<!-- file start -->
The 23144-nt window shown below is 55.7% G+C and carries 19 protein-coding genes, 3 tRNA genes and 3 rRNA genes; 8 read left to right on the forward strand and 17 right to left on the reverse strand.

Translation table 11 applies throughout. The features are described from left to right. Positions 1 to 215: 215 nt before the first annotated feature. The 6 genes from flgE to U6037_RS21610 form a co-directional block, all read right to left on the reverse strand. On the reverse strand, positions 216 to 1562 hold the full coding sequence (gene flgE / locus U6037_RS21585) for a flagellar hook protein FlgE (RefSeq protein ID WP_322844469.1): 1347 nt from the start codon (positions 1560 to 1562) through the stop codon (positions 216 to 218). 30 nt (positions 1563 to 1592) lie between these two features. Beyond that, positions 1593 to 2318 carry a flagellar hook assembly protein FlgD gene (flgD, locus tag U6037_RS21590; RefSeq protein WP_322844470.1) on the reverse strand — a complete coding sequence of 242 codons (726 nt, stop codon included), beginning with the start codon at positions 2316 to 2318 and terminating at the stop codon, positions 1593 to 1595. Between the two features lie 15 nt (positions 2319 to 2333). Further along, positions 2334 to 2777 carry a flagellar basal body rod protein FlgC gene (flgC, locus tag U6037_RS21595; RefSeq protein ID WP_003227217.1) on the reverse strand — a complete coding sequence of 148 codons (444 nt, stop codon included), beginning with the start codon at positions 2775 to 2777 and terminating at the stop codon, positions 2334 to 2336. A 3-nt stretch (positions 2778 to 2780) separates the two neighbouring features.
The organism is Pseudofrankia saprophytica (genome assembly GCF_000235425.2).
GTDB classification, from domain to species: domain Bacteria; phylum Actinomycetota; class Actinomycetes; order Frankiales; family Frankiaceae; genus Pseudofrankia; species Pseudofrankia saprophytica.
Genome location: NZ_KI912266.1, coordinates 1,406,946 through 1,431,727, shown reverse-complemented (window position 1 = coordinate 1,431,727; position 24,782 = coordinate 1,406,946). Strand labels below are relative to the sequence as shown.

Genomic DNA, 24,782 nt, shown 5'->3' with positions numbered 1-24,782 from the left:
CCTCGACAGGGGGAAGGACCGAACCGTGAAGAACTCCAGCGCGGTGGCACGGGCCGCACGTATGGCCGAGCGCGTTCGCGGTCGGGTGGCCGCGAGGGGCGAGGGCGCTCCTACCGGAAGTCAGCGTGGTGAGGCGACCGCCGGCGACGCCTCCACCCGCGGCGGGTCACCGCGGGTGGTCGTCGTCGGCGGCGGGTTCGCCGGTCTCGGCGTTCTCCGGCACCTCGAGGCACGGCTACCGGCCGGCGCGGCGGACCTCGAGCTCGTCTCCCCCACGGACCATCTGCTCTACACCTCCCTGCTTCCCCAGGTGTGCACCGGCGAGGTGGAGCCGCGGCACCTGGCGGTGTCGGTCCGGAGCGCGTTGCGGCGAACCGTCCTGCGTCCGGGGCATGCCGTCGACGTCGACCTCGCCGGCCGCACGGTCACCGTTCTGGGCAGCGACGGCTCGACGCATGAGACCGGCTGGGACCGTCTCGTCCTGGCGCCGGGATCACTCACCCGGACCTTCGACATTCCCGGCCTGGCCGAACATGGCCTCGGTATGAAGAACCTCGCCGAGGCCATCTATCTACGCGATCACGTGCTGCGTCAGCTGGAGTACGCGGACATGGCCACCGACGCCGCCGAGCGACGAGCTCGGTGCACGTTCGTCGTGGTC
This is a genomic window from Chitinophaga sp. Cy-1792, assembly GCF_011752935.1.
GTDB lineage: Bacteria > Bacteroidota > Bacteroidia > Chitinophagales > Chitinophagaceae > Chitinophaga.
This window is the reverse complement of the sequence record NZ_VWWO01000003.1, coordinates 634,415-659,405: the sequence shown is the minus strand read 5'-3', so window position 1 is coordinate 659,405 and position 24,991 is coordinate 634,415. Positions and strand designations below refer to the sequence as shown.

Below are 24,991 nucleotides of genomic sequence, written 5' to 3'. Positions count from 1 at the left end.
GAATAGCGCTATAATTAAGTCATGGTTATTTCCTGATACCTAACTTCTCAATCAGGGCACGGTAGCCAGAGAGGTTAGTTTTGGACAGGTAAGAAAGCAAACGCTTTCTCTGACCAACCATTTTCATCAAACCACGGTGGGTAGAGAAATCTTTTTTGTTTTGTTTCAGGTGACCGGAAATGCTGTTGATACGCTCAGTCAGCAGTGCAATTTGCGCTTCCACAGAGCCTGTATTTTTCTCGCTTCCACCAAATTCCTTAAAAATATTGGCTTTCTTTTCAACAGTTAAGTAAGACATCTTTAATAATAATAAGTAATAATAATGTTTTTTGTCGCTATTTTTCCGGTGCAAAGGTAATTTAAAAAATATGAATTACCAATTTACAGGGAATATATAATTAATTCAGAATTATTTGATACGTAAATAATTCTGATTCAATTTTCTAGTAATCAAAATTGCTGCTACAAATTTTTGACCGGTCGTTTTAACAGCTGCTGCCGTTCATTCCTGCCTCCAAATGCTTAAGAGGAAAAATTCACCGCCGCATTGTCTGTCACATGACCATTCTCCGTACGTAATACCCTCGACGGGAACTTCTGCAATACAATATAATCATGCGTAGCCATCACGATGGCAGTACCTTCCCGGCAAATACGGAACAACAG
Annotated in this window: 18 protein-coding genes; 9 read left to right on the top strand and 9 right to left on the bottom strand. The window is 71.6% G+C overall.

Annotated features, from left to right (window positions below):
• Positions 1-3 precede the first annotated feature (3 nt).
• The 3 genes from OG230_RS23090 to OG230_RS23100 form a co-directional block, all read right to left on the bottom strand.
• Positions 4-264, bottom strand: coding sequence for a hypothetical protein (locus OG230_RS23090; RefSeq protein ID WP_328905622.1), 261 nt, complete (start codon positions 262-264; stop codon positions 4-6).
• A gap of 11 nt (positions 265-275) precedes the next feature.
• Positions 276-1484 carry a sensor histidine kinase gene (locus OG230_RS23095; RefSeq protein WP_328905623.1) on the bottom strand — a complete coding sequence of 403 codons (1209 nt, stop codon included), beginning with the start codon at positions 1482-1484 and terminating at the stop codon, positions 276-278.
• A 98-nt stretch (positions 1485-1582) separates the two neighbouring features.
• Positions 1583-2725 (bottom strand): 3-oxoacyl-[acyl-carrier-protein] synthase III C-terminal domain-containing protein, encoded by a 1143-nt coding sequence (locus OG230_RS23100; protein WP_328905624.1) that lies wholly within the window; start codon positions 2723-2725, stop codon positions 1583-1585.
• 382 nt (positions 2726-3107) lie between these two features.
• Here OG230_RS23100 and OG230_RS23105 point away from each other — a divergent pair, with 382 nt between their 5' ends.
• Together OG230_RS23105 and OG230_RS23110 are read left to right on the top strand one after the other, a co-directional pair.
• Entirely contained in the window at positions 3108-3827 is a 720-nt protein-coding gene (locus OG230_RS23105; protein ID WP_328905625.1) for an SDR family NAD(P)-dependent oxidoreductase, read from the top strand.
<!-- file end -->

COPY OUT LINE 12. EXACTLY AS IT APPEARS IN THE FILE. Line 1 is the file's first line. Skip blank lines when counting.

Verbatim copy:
GAATAGCGCTATAATTAAGTCATGGTTATTTCCTGATACCTAACTTCTCAATCAGGGCACGGTAGCCAGAGAGGTTAGTTTTGGACAGGTAAGAAAGCAAACGCTTTCTCTGACCAACCATTTTCATCAAACCACGGTGGGTAGAGAAATCTTTTTTGTTTTGTTTCAGGTGACCGGAAATGCTGTTGATACGCTCAGTCAGCAGTGCAATTTGCGCTTCCACAGAGCCTGTATTTTTCTCGCTTCCACCAAATTCCTTAAAAATATTGGCTTTCTTTTCAACAGTTAAGTAAGACATCTTTAATAATAATAAGTAATAATAATGTTTTTTGTCGCTATTTTTCCGGTGCAAAGGTAATTTAAAAAATATGAATTACCAATTTACAGGGAATATATAATTAATTCAGAATTATTTGATACGTAAATAATTCTGATTCAATTTTCTAGTAATCAAAATTGCTGCTACAAATTTTTGACCGGTCGTTTTAACAGCTGCTGCCGTTCATTCCTGCCTCCAAATGCTTAAGAGGAAAAATTCACCGCCGCATTGTCTGTCACATGACCATTCTCCGTACGTAATACCCTCGACGGGAACTTCTGCAATACAATATAATCATGCGTAGCCATCACGATGGCAGTACCTTCCCGGCAAATACGGAACAACAG